Exclusive: IFC to extend $21m debt to half a dozen MFIs in Myanmar

Photo: VisionFund Myanmar.

Increasing its financing exposure in Myanmar, the International Finance Corporation – the private lending arm of the World Bank – is extending a $21-million debt facility to four to six microfinance institutions in the frontier country.

IFC will extend from $3 million to $6 million financing to each selected MFI as a kyat-denominated loan. The move will deepen access to finance to the bottom of the pyramid market.

The move will also enable the microfinance industry to commercially operate in the country.

The IFC loan is expected to enable disbursal of 112,500 to 127,500 loans to low income households in the country, improving the underserved segment’s access to finance and create jobs, according to the IFC disclosure.

“Microfinance in Myanmar has grown up on a lot of donor funding. IFC is trying to help formalise the sector and provide sustainable local currency debt to MFIs to expand their loan portfolios,” said Julie Earne, Lead, Financial Institutions Group of IFC in Myanmar.

IFC is working across the financial sector with banks, microfinance institutions and digital finance companies to ensure all segments of the market are served.

IFC stated that there are about 250 microfinance institutions in Myanmar that are yet to commercially operate. The proposed loan facility will provide the scarce and much needed commercial funding to those institutions. It is also into providing advisory services to the candidates to build internal capacity.

Some of IFC’s existing microfinance clients include Acleda, Fullerton, Proximity Designs, Pact Global Microfinance Fund (PGMF) and VisionFund Myanmar.

We are looking at our existing investment and advisory relationships (on microfinance), as well as other clients that we were not working with yet, to put together a diverse group of institutions,” said Earne to DEALSTREETASIA.

IFC is currently in the process of reviewing the MFIs for participation in the debt facility.

Back in 2014, the IFC launched The Myanmar Microfinance Development Programme with the funding support from the Canada Department of Foreign Affairs, Trade and Development and funding from Livelihood and Food Security Trust Fund (LIFT). It expects to improve financial access for over 270,000 clients with an aggregate loan of over $70 million by 2017.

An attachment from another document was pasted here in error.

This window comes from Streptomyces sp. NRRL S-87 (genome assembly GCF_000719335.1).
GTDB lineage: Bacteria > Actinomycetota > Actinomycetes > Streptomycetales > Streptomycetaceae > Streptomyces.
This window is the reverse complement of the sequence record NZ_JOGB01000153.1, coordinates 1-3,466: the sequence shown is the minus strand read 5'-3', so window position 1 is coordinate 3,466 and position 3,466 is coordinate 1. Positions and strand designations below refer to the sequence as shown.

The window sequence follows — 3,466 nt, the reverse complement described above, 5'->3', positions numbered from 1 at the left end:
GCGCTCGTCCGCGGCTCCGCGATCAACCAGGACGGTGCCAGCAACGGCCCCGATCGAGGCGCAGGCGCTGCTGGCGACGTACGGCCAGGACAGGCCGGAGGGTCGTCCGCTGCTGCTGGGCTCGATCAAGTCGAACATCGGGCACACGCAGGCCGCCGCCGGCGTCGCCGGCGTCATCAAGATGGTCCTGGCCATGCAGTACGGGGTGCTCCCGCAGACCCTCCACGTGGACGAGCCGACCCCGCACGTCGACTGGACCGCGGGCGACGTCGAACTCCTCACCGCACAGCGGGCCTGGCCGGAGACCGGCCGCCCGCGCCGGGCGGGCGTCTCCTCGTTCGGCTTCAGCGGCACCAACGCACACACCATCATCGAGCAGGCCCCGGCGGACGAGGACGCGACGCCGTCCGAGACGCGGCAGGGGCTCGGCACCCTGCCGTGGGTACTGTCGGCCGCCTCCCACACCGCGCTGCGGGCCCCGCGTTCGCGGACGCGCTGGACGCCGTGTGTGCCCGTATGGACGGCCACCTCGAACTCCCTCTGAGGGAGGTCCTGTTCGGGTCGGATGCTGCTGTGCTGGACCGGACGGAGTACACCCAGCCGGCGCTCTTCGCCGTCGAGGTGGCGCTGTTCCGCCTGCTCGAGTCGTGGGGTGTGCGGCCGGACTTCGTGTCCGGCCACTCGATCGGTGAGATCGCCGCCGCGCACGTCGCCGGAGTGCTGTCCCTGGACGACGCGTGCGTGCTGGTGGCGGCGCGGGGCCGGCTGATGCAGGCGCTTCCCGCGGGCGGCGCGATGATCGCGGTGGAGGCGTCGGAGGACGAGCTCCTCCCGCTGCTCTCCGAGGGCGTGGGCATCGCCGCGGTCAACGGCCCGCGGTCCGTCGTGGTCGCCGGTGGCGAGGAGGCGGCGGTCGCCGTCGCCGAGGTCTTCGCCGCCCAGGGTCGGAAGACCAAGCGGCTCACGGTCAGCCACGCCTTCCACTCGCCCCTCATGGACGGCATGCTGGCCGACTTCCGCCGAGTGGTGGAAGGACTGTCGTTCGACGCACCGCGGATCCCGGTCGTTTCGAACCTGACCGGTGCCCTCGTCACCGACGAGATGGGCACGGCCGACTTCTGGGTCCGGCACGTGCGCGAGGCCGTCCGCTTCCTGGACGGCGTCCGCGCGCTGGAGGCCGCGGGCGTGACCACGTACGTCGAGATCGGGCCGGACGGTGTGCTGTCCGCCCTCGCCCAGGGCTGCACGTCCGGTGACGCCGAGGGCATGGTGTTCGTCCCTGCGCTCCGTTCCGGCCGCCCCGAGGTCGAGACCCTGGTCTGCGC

“Our existing programme provides technical assistance focused on formalising microfinance institutions, building capacity in treasury management, human resources, risk management, product development, assisting key players in the market to mature as they look to grow and scale their operations,” said Earne.

Building on this programme, IFC is supporting MFIs to borrow local currency Kyat funding.

“Right now the most critical issues for microfinance in Myanmar is to help facilitate local currency financing to MFIs so that they can expand their portfolios. We need to also crowd in and enable local banks to lend to MFIs. Local banks have kyat liquidity and it is important to facilitate them to lend to MFIs,” said Earne.

The Central Bank of Myanmar just issued a mobile financial service rules and telecom operators like Telenor are in talks with some MFIs to use their mobile financial service for microfinance lending.

IFC is engaged in the MFI operations for Myanma Awba, an agri-based business in Myanmar, in an advisory role, giving corporate governance assessment and drafting and implementing policies and training. Myanma Awba received a finance facility of $10 million in February 2016.